Binary Files

Text files are not the only type of flat files you can use. You can also use binary files. Binary files are still flat files; however, they are in basic binary format rather than ASCII. Remember that everything in a computer is binary (1’s and 0’s). The binary format has each file stored in a byte-by-byte format. This produces some odd-looking results if you try to view binary files like plain text. For example, an integer might be represented by four separate characters, because it occupies four bytes. You might ask why anyone would want to open a binary file. There are a number of reasons, the most prominent being that there is still old data stored this way. However, one useful thing you can do is to open any file in binary mode and count the bytes in it, to see how big the file is. This next example demonstrates this.

Example 6.5

Step 1: Enter the following code in your favorite text editor.

#include <iostream> using namespace std;   #include <fstream> int main ()  {  long start,end;  // Recall from chapter one, that a long is simply  // large integers  ifstream myfile ("test.txt", ios::in|ios::binary);  start = myfile.tellg();  myfile.seekg (0, ios::end);  end = myfile.tellg();  myfile.close();  cout << "size of " << "test.txt";  cout << " is " << (end-start) << " bytes.\n";  return 0; }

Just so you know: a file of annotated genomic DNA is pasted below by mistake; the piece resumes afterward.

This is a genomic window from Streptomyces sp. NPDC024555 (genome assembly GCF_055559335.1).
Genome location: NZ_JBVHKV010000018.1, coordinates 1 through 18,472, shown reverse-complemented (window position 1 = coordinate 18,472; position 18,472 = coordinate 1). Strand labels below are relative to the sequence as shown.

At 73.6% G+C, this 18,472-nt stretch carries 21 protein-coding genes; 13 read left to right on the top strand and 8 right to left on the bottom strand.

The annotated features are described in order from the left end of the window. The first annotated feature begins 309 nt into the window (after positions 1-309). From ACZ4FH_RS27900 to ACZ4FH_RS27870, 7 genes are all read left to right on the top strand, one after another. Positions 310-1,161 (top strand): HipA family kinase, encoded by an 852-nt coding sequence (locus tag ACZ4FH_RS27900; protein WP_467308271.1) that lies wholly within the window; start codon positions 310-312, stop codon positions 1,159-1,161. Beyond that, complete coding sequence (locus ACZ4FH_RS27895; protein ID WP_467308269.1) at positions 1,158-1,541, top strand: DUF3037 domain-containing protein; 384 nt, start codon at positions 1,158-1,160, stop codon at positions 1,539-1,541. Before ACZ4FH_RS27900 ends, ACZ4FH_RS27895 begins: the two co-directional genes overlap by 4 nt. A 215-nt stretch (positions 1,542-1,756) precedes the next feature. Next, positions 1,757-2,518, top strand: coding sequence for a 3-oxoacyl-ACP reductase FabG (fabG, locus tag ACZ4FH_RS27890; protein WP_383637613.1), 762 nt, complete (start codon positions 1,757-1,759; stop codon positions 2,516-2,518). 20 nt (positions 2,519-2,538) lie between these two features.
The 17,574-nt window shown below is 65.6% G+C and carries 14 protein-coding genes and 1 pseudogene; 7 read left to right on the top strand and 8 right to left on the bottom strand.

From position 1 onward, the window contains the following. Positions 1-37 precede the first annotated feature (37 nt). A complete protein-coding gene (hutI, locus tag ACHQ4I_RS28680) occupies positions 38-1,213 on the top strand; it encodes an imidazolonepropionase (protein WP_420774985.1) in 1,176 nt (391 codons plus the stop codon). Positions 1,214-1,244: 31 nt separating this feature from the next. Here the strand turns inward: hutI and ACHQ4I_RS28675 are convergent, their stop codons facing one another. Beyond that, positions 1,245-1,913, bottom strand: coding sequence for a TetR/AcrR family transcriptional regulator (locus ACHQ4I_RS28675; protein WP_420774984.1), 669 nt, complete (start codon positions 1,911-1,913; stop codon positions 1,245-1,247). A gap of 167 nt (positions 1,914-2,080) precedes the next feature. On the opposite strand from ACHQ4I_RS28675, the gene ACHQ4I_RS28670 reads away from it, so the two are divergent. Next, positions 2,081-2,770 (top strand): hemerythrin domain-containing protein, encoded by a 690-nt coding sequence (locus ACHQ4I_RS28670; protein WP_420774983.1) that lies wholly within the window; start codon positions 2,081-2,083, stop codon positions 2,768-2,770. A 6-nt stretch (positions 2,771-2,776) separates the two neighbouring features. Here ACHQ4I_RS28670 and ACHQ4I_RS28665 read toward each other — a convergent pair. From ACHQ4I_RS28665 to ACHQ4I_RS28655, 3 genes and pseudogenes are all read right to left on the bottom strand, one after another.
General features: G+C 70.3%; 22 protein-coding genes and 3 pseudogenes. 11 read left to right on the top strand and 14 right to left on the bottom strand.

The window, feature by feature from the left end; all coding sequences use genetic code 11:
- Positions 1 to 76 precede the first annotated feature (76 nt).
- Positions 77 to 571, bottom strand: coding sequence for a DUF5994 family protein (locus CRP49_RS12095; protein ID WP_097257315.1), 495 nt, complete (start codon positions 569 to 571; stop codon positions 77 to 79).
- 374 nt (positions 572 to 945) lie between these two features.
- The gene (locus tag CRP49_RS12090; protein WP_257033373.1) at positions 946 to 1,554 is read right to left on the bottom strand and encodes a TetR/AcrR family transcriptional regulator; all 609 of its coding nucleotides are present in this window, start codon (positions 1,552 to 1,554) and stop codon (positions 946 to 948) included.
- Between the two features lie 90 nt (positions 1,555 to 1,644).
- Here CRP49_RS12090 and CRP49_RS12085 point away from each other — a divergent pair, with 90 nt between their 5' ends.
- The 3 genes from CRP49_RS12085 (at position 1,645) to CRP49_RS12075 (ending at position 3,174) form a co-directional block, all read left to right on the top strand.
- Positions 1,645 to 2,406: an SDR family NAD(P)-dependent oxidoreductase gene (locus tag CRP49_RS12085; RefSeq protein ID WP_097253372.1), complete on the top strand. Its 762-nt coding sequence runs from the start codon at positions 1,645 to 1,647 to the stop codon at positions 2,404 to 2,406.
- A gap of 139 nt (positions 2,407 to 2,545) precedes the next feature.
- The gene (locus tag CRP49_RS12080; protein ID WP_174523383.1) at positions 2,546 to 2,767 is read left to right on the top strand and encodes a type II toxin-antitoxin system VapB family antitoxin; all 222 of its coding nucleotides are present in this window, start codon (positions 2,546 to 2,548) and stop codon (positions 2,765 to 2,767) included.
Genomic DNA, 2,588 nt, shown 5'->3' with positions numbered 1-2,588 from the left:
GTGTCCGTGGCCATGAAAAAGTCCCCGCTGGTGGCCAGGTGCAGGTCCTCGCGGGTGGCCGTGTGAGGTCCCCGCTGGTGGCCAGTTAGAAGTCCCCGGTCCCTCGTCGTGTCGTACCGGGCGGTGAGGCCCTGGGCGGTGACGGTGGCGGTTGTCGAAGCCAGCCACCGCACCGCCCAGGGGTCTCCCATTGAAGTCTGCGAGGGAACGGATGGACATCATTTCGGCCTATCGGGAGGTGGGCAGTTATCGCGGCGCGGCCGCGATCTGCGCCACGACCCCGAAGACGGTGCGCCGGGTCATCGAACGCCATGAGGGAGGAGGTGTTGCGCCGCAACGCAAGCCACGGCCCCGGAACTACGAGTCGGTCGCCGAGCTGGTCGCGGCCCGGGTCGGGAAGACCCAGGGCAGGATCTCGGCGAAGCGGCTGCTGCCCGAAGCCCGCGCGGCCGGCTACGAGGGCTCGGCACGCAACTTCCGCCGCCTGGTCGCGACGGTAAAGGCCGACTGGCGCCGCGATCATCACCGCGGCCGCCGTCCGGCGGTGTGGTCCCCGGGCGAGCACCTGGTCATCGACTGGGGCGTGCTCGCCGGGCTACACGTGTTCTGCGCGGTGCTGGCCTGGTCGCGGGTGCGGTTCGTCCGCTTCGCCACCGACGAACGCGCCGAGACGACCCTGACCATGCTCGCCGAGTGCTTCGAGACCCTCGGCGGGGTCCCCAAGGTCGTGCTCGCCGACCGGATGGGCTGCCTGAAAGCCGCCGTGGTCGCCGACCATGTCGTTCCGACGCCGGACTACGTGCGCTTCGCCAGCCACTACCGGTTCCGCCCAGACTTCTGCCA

Step 2: Compile this code.

Step 3: Run the executable. You should see something like Figure 6.2.

click to expand
Figure 6.2: Binary file size.

This code is relatively straightforward, let’s take a look. To begin with, we open a file just as we would normally do, except we open it as binary, with the following line of code.

ifstream myfile ("test.txt", ios::in|ios::binary);

Next, we retrieve the beginning point for the file.

start = myfile.tellg(); 

And then we get the endpoint of the file, by first moving to the end of the file then getting the position.

myfile.seekg (0, ios::end); end = myfile.tellg();

The first line says to start at the 0 byte/character and search until the end of the file. If you wanted to start at another point such as the 10th character or byte, you could simply put in a 10 where the 0 is. Now it’s just a matter of subtracting the beginning point from the endpoint and that’s how many bytes of data the file has in it. The process is not particularly complicated. However, you might be wondering about the ios you keep seeing. That is simply C++’s way of saying “input/output stream.”

C++ Programming Fundamentals
C++ Programming Fundamentals (Cyberrookies)
ISBN: 1584502371
EAN: 2147483647
Year: 2005
Pages: 197
Authors: Chuck Easttom © 2008-2017.
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